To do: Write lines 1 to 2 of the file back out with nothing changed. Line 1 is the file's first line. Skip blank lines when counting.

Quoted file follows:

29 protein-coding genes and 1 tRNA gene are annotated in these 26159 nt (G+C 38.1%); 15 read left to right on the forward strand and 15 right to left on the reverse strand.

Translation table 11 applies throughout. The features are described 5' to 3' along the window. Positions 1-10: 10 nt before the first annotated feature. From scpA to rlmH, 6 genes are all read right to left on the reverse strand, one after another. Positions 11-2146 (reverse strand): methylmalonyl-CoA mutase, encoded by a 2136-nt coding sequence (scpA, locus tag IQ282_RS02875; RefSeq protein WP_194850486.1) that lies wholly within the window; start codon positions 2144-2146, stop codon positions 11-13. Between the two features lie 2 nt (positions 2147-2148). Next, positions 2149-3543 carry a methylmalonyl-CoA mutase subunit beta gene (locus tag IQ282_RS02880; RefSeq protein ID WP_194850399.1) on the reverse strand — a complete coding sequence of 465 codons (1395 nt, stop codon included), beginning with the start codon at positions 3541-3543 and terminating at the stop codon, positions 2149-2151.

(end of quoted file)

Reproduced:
29 protein-coding genes and 1 tRNA gene are annotated in these 26159 nt (G+C 38.1%); 15 read left to right on the forward strand and 15 right to left on the reverse strand.

Translation table 11 applies throughout. The features are described 5' to 3' along the window. Positions 1-10: 10 nt before the first annotated feature. From scpA to rlmH, 6 genes are all read right to left on the reverse strand, one after another. Positions 11-2146 (reverse strand): methylmalonyl-CoA mutase, encoded by a 2136-nt coding sequence (scpA, locus tag IQ282_RS02875; RefSeq protein WP_194850486.1) that lies wholly within the window; start codon positions 2144-2146, stop codon positions 11-13. Between the two features lie 2 nt (positions 2147-2148). Next, positions 2149-3543 carry a methylmalonyl-CoA mutase subunit beta gene (locus tag IQ282_RS02880; RefSeq protein ID WP_194850399.1) on the reverse strand — a complete coding sequence of 465 codons (1395 nt, stop codon included), beginning with the start codon at positions 3541-3543 and terminating at the stop codon, positions 2149-2151.